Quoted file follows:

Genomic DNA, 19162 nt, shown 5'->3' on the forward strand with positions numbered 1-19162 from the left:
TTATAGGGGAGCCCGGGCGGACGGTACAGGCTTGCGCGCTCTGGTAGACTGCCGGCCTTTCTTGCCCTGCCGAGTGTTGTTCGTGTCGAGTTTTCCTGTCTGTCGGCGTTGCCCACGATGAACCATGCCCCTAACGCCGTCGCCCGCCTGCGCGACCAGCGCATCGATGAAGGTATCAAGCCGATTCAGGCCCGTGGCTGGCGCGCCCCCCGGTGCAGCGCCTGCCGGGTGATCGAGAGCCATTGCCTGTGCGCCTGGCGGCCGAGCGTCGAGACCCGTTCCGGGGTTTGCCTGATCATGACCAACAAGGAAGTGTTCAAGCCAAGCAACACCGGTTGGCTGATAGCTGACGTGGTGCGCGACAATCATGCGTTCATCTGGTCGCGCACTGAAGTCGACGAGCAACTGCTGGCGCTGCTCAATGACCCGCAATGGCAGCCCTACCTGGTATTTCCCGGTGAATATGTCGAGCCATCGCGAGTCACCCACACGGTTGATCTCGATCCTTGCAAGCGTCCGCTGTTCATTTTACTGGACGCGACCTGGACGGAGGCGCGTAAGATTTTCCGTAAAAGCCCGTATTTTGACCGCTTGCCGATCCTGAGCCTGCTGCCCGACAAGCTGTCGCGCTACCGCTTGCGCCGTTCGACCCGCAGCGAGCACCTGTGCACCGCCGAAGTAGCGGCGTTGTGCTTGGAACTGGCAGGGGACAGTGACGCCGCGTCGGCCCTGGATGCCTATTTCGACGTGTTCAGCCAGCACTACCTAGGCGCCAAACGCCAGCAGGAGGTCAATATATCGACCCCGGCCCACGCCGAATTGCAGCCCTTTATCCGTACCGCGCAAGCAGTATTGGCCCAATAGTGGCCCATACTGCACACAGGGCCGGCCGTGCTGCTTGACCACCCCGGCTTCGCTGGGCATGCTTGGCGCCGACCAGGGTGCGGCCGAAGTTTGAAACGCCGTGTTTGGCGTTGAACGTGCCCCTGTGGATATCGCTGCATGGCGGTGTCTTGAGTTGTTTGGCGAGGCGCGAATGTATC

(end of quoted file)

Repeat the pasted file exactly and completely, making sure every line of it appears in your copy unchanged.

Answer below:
Genomic DNA, 19162 nt, shown 5'->3' on the forward strand with positions numbered 1-19162 from the left:
TTATAGGGGAGCCCGGGCGGACGGTACAGGCTTGCGCGCTCTGGTAGACTGCCGGCCTTTCTTGCCCTGCCGAGTGTTGTTCGTGTCGAGTTTTCCTGTCTGTCGGCGTTGCCCACGATGAACCATGCCCCTAACGCCGTCGCCCGCCTGCGCGACCAGCGCATCGATGAAGGTATCAAGCCGATTCAGGCCCGTGGCTGGCGCGCCCCCCGGTGCAGCGCCTGCCGGGTGATCGAGAGCCATTGCCTGTGCGCCTGGCGGCCGAGCGTCGAGACCCGTTCCGGGGTTTGCCTGATCATGACCAACAAGGAAGTGTTCAAGCCAAGCAACACCGGTTGGCTGATAGCTGACGTGGTGCGCGACAATCATGCGTTCATCTGGTCGCGCACTGAAGTCGACGAGCAACTGCTGGCGCTGCTCAATGACCCGCAATGGCAGCCCTACCTGGTATTTCCCGGTGAATATGTCGAGCCATCGCGAGTCACCCACACGGTTGATCTCGATCCTTGCAAGCGTCCGCTGTTCATTTTACTGGACGCGACCTGGACGGAGGCGCGTAAGATTTTCCGTAAAAGCCCGTATTTTGACCGCTTGCCGATCCTGAGCCTGCTGCCCGACAAGCTGTCGCGCTACCGCTTGCGCCGTTCGACCCGCAGCGAGCACCTGTGCACCGCCGAAGTAGCGGCGTTGTGCTTGGAACTGGCAGGGGACAGTGACGCCGCGTCGGCCCTGGATGCCTATTTCGACGTGTTCAGCCAGCACTACCTAGGCGCCAAACGCCAGCAGGAGGTCAATATATCGACCCCGGCCCACGCCGAATTGCAGCCCTTTATCCGTACCGCGCAAGCAGTATTGGCCCAATAGTGGCCCATACTGCACACAGGGCCGGCCGTGCTGCTTGACCACCCCGGCTTCGCTGGGCATGCTTGGCGCCGACCAGGGTGCGGCCGAAGTTTGAAACGCCGTGTTTGGCGTTGAACGTGCCCCTGTGGATATCGCTGCATGGCGGTGTCTTGAGTTGTTTGGCGAGGCGCGAATGTATC